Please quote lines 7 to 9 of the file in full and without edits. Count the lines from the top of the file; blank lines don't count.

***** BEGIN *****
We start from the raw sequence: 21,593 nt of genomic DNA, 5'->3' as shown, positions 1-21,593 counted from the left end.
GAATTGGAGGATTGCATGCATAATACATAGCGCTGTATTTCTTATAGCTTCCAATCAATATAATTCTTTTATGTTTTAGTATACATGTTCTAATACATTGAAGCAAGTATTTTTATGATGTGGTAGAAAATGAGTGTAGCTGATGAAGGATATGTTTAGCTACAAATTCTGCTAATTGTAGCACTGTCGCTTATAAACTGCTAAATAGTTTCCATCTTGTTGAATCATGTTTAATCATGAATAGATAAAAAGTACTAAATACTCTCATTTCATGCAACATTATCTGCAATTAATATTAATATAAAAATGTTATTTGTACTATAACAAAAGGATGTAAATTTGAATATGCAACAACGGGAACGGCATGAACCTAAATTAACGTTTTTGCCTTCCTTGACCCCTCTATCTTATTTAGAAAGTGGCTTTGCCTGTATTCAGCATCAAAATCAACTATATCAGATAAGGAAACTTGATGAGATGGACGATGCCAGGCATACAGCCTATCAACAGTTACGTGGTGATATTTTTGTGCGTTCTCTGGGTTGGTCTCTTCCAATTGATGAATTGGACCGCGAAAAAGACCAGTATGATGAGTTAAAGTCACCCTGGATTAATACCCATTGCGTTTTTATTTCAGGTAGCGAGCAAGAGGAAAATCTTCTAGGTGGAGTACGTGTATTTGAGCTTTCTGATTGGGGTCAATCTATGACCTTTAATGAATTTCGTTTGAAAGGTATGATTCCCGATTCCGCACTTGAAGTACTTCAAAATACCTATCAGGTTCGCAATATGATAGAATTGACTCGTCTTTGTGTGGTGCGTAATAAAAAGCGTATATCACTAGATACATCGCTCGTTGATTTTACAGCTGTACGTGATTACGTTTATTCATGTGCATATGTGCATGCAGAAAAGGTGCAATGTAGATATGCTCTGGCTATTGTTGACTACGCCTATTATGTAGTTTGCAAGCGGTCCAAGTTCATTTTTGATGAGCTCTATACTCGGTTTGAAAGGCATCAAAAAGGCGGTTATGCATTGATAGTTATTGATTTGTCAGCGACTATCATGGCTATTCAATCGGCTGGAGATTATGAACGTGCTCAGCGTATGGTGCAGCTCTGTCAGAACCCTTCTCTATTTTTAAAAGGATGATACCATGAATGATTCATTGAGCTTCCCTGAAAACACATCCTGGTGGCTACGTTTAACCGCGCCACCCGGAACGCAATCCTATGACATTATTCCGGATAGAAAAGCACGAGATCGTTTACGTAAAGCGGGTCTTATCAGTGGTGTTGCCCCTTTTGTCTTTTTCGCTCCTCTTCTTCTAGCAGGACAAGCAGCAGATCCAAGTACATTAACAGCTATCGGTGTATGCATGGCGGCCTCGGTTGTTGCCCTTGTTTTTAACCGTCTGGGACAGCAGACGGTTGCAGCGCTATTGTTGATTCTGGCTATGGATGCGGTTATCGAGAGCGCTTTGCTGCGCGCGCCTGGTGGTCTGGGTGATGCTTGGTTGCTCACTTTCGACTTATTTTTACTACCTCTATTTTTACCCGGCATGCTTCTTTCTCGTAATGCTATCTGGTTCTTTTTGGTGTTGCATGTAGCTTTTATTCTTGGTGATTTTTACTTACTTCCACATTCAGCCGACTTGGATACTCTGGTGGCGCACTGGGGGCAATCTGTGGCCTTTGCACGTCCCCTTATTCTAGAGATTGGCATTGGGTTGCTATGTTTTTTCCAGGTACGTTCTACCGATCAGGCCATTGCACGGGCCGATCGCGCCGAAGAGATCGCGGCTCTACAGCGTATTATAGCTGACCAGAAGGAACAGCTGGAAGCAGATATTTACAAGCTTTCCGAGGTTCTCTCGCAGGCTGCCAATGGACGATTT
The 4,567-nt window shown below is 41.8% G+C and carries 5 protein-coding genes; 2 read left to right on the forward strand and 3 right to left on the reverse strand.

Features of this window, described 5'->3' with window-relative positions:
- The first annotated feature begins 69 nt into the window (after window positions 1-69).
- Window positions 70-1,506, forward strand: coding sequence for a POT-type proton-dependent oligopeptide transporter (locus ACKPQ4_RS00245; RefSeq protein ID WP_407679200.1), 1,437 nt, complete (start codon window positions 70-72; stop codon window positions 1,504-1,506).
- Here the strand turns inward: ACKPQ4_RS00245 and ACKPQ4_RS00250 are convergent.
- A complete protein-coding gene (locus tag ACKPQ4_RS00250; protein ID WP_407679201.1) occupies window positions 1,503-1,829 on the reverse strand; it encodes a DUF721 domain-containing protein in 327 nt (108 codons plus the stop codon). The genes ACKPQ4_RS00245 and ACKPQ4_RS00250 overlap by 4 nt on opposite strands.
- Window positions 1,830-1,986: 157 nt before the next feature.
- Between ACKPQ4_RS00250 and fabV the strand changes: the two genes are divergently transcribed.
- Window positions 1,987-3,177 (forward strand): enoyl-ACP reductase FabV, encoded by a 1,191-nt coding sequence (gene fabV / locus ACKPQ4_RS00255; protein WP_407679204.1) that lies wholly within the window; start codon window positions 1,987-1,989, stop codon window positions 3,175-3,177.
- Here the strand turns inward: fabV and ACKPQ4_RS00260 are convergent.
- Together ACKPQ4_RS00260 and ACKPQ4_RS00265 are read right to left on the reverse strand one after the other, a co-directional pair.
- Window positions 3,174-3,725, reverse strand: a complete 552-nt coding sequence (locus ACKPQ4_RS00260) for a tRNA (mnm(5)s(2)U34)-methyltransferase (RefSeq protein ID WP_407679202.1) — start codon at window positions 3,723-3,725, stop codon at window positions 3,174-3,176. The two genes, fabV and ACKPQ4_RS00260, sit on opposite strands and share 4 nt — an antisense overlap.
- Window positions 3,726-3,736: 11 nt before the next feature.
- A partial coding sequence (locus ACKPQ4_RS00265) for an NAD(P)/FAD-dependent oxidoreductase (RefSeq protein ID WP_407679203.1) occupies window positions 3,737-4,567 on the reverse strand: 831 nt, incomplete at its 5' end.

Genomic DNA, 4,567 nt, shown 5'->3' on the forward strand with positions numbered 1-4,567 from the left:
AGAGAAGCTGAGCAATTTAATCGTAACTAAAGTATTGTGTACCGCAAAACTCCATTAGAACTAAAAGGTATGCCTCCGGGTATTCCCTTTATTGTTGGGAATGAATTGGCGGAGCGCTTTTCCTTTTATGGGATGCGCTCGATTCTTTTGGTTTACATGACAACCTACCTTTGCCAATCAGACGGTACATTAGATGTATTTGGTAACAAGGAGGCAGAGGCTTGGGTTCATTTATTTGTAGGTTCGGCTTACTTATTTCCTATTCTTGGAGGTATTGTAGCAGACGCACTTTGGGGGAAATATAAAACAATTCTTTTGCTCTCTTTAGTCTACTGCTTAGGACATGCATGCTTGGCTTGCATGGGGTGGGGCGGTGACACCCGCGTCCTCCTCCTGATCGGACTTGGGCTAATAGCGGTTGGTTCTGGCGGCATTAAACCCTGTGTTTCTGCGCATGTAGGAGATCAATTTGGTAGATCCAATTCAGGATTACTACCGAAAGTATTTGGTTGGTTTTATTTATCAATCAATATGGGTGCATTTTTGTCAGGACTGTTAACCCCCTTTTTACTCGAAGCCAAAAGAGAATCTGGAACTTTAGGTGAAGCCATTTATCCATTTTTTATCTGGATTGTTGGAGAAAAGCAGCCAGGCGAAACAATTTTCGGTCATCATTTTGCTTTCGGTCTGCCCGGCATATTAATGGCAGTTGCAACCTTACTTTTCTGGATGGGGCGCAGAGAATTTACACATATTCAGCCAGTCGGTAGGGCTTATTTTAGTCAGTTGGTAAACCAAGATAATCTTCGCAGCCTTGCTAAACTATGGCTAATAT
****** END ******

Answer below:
- Here the strand turns inward: ACKPQ4_RS00245 and ACKPQ4_RS00250 are convergent.
- A complete protein-coding gene (locus tag ACKPQ4_RS00250; protein ID WP_407679201.1) occupies window positions 1,503-1,829 on the reverse strand; it encodes a DUF721 domain-containing protein in 327 nt (108 codons plus the stop codon). The genes ACKPQ4_RS00245 and ACKPQ4_RS00250 overlap by 4 nt on opposite strands.
- Window positions 1,830-1,986: 157 nt before the next feature.